Monday, July 9, 2012

Does the success of a few obscure the plight of many other black poets?

Let me say first that I've been pleased by and frequently blogged about the award-winning accomplishments of African American poets over the years. No question, the wins have been important and often hard-earned. Full stop.

Having said that, I sometimes wonder: do the successes of a relatively small number of black poets obscure the plight of the larger body of black poets out there? And what difference does it make that relatively few award-granting, and perhaps more importantly, credential-granting institutions are African American?

As it turns out, several poets I admire and whose works I enjoy have won awards over the last several years. So my questions are not merely about any feelings of sour grapes I have. In fact, the concerns I have are hardly about individual poets but instead are about the nature of structures within and beyond poetry that assign value to artists, works, and ideas. 

There's a long and continuing history of segregation along racial lines when it comes to the contributors of poetry anthologies, and interestingly, one result of African American poets winning major awards is that they have increased chances of appearing in general (primarily white) collections. The visibility of their wins helps to bring them to the attention of mainstream (primarily white) editors. The majority of black poets, especially those who have not won major awards, appear primarily in black anthologies.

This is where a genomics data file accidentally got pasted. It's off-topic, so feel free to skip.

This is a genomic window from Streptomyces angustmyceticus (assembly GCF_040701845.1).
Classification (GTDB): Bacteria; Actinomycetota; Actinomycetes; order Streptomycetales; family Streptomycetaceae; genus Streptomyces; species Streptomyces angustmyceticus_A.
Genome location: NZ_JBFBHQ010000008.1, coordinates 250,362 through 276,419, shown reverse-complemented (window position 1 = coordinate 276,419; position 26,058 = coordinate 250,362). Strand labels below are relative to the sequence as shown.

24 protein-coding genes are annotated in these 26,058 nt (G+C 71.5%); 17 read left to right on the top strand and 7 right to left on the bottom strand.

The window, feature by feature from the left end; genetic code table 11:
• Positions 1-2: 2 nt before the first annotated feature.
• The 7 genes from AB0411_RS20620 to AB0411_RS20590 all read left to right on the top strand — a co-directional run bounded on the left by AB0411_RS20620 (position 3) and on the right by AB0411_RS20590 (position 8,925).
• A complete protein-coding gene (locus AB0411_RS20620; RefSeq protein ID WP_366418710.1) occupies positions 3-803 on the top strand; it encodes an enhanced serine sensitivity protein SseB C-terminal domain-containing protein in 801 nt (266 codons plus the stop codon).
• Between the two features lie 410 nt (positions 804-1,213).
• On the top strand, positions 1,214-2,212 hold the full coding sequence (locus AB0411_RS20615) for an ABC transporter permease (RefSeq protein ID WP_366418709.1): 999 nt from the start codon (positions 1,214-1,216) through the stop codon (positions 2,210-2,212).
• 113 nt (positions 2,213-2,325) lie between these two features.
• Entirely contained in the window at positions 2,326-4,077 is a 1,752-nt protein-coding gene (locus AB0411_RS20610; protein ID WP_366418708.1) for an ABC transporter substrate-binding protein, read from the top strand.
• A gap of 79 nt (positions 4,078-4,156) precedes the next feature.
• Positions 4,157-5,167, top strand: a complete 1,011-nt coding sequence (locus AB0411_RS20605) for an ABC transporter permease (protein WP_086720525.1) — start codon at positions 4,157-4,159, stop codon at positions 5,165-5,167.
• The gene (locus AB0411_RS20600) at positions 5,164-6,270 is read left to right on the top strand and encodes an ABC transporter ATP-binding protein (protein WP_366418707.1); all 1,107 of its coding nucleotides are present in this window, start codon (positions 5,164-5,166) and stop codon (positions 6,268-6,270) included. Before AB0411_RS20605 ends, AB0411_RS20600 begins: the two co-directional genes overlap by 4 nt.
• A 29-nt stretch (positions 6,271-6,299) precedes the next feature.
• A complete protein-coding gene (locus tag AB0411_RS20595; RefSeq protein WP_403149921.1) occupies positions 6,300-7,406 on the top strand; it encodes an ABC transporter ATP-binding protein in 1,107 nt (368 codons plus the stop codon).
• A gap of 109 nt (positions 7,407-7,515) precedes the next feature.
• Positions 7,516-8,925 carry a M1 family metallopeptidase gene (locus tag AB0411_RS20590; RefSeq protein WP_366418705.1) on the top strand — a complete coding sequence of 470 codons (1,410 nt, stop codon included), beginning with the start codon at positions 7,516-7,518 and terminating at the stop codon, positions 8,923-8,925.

In some respects, the onset of the age of colorblindness in the national discourse over the last 30 years along with conservative backlashes against black nationalist discourse has diminished the likelihood that we will hear much talk about segregation in poetry, the plight of non-award winning black poets, or the racial  implications of literary credentials outside of black contexts. And even in those black contexts, conversations about race might be rarer and harder to have given the decreased centralized spaces for the discussion of African American artistic culture.     

No comments: